DISCLAIMER: Despite evidence to the contrary, I prefer cash.
Last week, before going to Will Henry and Matthew
Sontheimer’s shows at Butler/Borden Gallery, I stopped in at the Gem and Bead
Gallery in the Rice Village.
Although not a gallery in the traditional sense, it’s the perfect one
stop-shopping place for all your holiday needs.
Speaking of holiday needs, I love Christmas. I would love Chanukah if I were Jewish,
but I am not, and I would love Kwanzaa too if ears of corn didn’t’ figure so
heavily into its symbolism. Now
that I am thinking about it, maybe I am disqualified from loving Christmas
because I am not exactly a Christian, although I was baptized twice, twice in
that they drowned me the first time and had to wait for my resurrection to go
at it again. A few years ago I tried getting behind the whole Winter Solstice
thing but was rejected from the Celtic fold when I said hell no, I am not
getting my labia pierced again. Seriously, anyone would have thought 16 times
was enough, but apparently they are really strict about their rules.
What I love the most about the holiday season is the buying
and giving of carefully selected gifts.
This love came to me naturally, as my family is known throughout the
state as the model of thoughtful gift exchange .
One of the tried and true adages my family always observes
when selecting gifts is Listen with your eyes and not with your ears.
By this, I do not mean that in order to be a successful gift buyer you
will need to learn to read other people’s lips. Nor do I mean that you will have to have a tympanic
membrane and/or a cochlea implanted in your eye. What I am trying to say is, it’s not important what the
other person says they like or dislike, but rather what you gather from a
highly subjective, cursory observation of the person you are shopping for.
A perfect example of how this failsafe method works is as
follows: As an infant I inexplicably developed what was to become a life long
phobia of buttons. This fear was so pervasive that for years I could neither
utter the word, nor touch the objects themselves. On visits to my grandmother,
my sisters and cousins delighted in playing with the buttons she kept in a tin,
while I, removed to the furthest possible corner, would amuse myself playing
with a box of empty spools .
A few years ago my sister Susan and I sat over coffee
discussing the upcoming holiday celebrations. In the course of the conversation I mentioned that I did not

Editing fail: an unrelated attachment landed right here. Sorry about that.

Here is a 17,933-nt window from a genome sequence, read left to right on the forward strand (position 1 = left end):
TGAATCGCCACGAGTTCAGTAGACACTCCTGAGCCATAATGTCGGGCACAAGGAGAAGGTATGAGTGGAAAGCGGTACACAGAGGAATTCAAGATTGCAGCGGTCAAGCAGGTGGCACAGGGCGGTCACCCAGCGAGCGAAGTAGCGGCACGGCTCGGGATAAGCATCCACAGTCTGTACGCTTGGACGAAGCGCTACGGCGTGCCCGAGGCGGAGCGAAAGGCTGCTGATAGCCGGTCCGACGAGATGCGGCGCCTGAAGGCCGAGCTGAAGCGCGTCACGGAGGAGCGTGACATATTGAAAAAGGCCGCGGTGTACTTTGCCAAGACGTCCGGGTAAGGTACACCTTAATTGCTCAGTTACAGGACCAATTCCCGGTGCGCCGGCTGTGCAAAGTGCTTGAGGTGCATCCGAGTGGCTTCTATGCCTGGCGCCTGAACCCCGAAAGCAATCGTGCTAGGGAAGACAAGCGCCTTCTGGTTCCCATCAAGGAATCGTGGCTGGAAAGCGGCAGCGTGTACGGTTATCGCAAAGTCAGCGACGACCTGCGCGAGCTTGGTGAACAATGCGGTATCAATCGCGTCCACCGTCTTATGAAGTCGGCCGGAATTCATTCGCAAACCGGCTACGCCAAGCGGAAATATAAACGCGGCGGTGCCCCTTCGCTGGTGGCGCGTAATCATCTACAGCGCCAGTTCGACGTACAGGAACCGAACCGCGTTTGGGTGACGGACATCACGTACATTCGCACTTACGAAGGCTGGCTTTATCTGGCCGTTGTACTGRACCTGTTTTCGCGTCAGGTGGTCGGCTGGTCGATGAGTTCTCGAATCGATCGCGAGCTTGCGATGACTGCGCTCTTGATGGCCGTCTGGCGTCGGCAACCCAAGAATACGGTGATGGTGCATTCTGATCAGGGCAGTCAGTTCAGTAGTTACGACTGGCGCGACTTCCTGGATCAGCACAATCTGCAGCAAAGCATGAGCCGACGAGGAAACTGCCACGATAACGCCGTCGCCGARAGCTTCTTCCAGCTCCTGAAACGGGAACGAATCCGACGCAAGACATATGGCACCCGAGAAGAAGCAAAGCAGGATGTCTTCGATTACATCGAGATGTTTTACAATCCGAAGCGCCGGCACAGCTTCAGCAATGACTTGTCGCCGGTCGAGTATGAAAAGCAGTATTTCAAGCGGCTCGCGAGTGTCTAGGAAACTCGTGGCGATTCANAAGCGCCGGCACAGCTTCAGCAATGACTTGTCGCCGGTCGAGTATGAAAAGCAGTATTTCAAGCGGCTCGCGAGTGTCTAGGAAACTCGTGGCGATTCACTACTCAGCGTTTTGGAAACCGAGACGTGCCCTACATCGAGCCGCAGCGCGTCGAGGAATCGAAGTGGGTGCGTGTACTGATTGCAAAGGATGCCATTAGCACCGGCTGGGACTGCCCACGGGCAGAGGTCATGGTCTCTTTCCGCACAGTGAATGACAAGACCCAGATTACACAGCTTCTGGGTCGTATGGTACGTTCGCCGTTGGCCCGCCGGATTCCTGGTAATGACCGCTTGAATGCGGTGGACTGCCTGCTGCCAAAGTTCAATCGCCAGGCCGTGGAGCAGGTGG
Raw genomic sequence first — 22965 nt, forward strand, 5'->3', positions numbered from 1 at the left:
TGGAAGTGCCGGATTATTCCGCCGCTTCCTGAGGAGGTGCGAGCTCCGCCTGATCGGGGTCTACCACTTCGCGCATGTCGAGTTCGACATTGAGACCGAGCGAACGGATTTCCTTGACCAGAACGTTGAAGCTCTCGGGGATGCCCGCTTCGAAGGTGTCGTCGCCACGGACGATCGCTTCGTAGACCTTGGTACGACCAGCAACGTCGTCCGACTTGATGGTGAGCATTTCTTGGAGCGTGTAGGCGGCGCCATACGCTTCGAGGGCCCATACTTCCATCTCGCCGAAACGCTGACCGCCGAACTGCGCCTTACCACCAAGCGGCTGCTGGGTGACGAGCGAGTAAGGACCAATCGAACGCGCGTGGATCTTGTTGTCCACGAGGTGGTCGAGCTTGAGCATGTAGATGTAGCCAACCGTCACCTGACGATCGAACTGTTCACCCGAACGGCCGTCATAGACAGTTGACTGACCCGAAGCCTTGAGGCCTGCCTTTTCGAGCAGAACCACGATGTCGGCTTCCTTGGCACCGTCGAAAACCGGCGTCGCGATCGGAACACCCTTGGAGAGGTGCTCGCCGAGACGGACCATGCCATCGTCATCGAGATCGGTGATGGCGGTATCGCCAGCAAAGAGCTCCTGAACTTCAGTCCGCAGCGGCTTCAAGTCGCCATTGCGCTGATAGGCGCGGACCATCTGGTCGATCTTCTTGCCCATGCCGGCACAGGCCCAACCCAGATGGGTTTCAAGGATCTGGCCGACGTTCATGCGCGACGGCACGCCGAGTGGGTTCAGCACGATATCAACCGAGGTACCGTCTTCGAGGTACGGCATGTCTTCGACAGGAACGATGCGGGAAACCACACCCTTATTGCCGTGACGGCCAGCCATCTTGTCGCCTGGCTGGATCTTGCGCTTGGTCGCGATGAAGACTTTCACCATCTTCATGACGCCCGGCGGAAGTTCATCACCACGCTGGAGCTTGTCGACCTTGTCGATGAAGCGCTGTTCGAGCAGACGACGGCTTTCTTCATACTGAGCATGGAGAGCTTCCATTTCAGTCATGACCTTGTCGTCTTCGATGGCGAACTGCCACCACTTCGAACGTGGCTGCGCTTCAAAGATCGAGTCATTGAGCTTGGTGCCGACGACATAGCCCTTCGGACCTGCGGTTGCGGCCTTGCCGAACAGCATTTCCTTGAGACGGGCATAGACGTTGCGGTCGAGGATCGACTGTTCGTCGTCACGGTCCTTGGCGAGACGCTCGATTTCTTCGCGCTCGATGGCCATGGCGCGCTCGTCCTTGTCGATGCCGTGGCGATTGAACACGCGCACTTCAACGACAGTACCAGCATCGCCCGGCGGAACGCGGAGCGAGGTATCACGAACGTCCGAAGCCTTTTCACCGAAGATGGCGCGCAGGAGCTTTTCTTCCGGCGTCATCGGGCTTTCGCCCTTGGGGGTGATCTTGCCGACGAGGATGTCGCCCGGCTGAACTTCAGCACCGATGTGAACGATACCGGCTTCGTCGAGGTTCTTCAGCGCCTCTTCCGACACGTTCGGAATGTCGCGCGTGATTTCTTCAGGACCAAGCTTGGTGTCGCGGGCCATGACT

have many decorations in my home, a situation I very much prefer. As is our
custom in my family, my sister paid no attention to my words, but rather looked
at me intently, as though she were trying to plumb the depths of my very
soul. Having divined what it was I
really wanted for Christmas, imagine my delight when I opened her gift a week
later – a box full of tree
ornaments, including a Raggedy Ann and Andy, two candy canes and two angels,
each and everyone covered from top to bottom in an array of retchingly colorful
With this method in mind, may I suggest a strawberry or
cherry geode obelisk (photo above on right) from Gem and Bead Gallery for those of
you with friends or relatives who hate the San Jacinto monument and who suffer
from vasovagal syncope.
Another holiday tradition my
family abides by is An Accident Well Planned Is An Accident Wrapped in
Love. Everybody knows accidents are at an all time high during
the holidays. According to the Center for Disease Control, injuries such as
tree decorating falls, turkey garroting, and ribbon tying hangings rise
significantly during the holiday season.
Why not gain control, and plan for these accidents before the relatives
arrive? Knowing what kind of
injury will occur ensures you will have plenty of tourniquets, surgical
dressings and prosthetic devices on hand.
Each member of my family has an
accident of choice. I, for
example, prefer poisoning by mistletoe, keeping
plenty of activated charcoal on hand.
My sister Leslie, moreover, favors cut hands or, in a fix, the severed finger. One
year she gave everyone in my family cheese knives wrapped in thin paper; as we
opened them you could hear everyone’s squeals of glee. Another year she presented me with a
cane she had carved with loving care. I will never forget that gift, as its
handle was embedded with shards of broken glass, one of which I carry on my
body to this day.
If you are like my sister
Leslie, there are plenty of sharp, broken looking objects for you to choose
from at the Gem and Bead Gallery.
My favorites are the hand carved Brazilian geode toucans and cockatoos
perched atop, you guessed it, more geodes. Maybe they aren’t geodes, but they are, nonetheless, g-o-o-d
Do you ever worry about people
regifting the presents you buy? My
family doesn’t, because they wisely buy gifts that nobody else would want!!! For example, one year Susan gave me the holiday
husband, a life size Cabbage Patch Man
made out of pantyhose, and replete with Geri curls, polyester sansabelts, and
cowboy boots. I couldn’t give this
gift away for love or money. But,
as in the case of all things, I grew use to it, and yes, even fond of it in my own way. Let me tell you, Real Dolls got nothing on my man.
And like my family, you too can be wise in your gift giving
purchases. From gigantic,
overwrought looking necklaces to split geodes resembling vaginas, the choices
are endlessly yours to make at the Rice Village Gem and Bead Gallery.
Next? Possibly the newly revamped Deborah Colton Gallery.
also by Beth Secor
- Marilyn Minter: Pretty/Dirty at Contemporary Art Museum Houston - June 3rd, 2015
- Perry House at d.m. allison gallery, Houston - May 20th, 2015
- eState Sale - January 24th, 2012
- Beth Secor’s Observations on the Texas Contemporary Art Fair - October 31st, 2011
- The Houston Art Fair - September 18th, 2011